Opening the Doors for Closed Captioning

Opening the Doors for Closed Captioning

By Lacie Kunselman

April 5, 2021


Some people love subtitles, some hate them and some count on them. For those who are hard of hearing or d/Deaf, closed captioning is essential to understanding the mass media world. Without it, they lose access to information, advancement and entertainment. 

Closed captioning is celebrating only its 50 year anniversary, introduced at the First National Conference on Television for the Hearing Impaired in 1971. It took two years before ABC became the first channel to offer a closed-captioned news hour and nine before a television series was captioned.

“The networks felt the deaf population was too small to justify funding of captions, while the deaf community viewed captions as a right, not a privilege,” said Philip Bravin, who was the chair of the National Association of the Deaf’s TV Access Committee in the 80s and CEO of the National Captioning Institute in the 90s, to TIME magazine.

Since then, captions have come a long way. Closed captions are globally available for almost every show in its original language, and the service has extended beyond television to apply to internet-based content like YouTube videos. Live-produced captions, however, are prone to error and never quite get the message across as intended.

In 2010, the Twenty-First Century Communications and Video Accessibility Act was passed, which required closed captioning on nearly all video programming devices of smaller sizes, such as tablets and cell phones, instead of just TV and movies. At the same time, the cost of captioning was going down. However, the act did not apply to internet videos.

Until very recently, closed captioning had yet to fully reach social media platforms. Unless brands shared a video from a platform other than a social network (from their website or YouTube, for example), social media users almost never included captions on their post. This made the platforms largely inaccessible to any individual with hearing disabilities.

Video consultant agency Animoto found that only 51% of brands were including closed captions on video content, even though 85% of Facebook videos are watched with the sound off (regardless of hearing abilities). For perspective, 48 million Americans have significant hearing loss. For these 48 million, at least half of the video content on Facebook has significantly less value. And for the videos watched without sound that do have captions, they’re available because of the constant advocacy from the hearing-impaired community.

Although progress continued after the act’s passing in 2010, the most significant change in the decade that passed was a growing appreciation from abled people to watch videos with captions, whether they were in a noisy place or trying not to disturb others.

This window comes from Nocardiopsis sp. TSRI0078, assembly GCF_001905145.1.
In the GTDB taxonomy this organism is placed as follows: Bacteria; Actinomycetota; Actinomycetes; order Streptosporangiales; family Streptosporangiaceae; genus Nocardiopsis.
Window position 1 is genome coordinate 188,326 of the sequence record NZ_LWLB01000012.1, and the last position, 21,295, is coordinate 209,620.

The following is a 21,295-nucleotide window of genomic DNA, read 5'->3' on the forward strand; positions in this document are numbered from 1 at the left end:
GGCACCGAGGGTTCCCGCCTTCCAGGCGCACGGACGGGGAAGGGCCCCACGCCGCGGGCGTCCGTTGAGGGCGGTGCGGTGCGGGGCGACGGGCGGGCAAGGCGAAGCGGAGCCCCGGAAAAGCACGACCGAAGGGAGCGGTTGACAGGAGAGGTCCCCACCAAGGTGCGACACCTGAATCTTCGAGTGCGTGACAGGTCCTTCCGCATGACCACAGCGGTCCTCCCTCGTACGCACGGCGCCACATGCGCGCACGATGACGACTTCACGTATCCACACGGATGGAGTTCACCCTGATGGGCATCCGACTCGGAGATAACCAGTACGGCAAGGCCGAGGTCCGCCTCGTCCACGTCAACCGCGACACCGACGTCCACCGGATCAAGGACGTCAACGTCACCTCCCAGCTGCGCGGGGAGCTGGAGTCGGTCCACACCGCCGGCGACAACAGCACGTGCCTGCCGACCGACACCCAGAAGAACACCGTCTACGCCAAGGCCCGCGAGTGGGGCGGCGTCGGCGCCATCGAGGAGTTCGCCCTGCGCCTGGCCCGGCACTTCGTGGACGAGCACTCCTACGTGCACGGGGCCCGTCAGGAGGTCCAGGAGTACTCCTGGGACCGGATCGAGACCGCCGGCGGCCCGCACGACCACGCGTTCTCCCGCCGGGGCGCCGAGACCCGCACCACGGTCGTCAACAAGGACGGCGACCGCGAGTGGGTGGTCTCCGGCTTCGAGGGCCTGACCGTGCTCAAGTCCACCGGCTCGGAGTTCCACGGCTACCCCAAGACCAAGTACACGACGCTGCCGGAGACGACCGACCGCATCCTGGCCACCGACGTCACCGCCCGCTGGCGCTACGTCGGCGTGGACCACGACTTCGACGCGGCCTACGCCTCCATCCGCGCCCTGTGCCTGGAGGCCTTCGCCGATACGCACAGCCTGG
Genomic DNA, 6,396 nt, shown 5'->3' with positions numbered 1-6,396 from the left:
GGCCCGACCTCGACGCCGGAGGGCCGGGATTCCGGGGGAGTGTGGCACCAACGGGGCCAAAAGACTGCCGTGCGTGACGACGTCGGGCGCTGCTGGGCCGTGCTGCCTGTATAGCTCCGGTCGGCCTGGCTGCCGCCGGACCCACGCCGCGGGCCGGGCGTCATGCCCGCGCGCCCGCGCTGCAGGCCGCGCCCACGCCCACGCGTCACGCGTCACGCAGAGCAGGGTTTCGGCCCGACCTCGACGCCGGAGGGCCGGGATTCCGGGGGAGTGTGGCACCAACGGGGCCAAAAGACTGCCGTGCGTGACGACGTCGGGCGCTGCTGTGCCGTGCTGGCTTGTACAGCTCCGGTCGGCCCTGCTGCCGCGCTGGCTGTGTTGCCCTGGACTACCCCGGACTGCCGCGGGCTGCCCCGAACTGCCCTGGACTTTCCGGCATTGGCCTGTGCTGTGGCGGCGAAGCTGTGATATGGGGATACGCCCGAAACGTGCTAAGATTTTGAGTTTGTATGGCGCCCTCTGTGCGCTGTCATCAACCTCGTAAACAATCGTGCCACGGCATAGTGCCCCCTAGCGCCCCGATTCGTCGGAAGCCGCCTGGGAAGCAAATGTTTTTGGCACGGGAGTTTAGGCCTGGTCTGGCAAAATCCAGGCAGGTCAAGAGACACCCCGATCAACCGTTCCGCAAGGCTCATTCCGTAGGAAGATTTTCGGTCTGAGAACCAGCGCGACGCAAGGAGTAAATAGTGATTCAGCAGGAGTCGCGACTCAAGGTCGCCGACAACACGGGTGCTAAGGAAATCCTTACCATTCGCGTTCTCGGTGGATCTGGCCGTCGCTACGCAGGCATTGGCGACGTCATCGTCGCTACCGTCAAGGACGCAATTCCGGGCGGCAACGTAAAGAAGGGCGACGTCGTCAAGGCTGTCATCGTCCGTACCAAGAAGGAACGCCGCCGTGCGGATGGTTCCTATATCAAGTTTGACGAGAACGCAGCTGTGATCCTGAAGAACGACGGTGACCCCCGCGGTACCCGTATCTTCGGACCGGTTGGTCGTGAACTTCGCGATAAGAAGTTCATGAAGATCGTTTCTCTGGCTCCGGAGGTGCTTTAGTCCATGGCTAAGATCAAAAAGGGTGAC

When TikTok’s popularity reached new heights during quarantine in spring 2020, the video-based platform shed greater light on the lack of accessibility of digital content. These extremely influential one-minute videos began shaping people’s lives, influencing trends, keeping people informed and constantly building on jokes and gags. 

But if someone can’t understand the content, especially for videos that use voiceovers and don’t actually show anyone talking, anyone with a hearing impairment is left out of something that’s become a huge part of daily life.

The fight for greater accessibility and disability accommodations is not new. In June of 2018, for example, the National Association for the Deaf sued Netflix over issues with the closed captions on “Queer Eye,” in which Netflix omitted swear words in the captions that were not bleeped out in the audio and deleted whole sentences. 

Captioning shows costs about $350 per half hour episode, and many production agencies try to cut corners to eliminate any additional cost. Other times, episodes are on a tight schedule, and the time needed for accurate captioning is overlooked.

So where does TikTok come into all of this? The platform is completely video-based, which means it relies on both visual and audio elements. Since half of that equation was inaccessible, members of the d/Deaf and hearing impaired communities began to speak up for change. 

Now, many sources list adding captions as the number one way to boost TikTok engagement by widening one’s audience. When videos do not have captions, both hearing-impaired and abled viewers are quick to call out the creator and encourage them to take the simple step for greater accessibility. 

Instagram responded by upping their accessibility features: in September 2020, they released a feature allowing users to auto-caption Instagram TV videos in 16 languages, and in November, their app Threads allowed users to film video with live generated captions. The app became popular with TikTok users, hitting 200k downloads in February 2021.

The demand for accessibility is there, and it continues to grow. Now, rather than being a place where people with disabilities cannot function, social media is becoming a place for these people to rise up and bring greater awareness to their struggles and successes. By shining light on the issue, TikTok users assist in the next big step to accessibility for the hearing impaired.


Lacie Kunselman is a second-year student pursuing a double major in professional writing and public relations. She aspires to one day be managing editor for a magazine or a PR executive at a sustainable fashion or lifestyle brand. Her less-academic pursuits include beach volleyball, macrame and thrift shopping.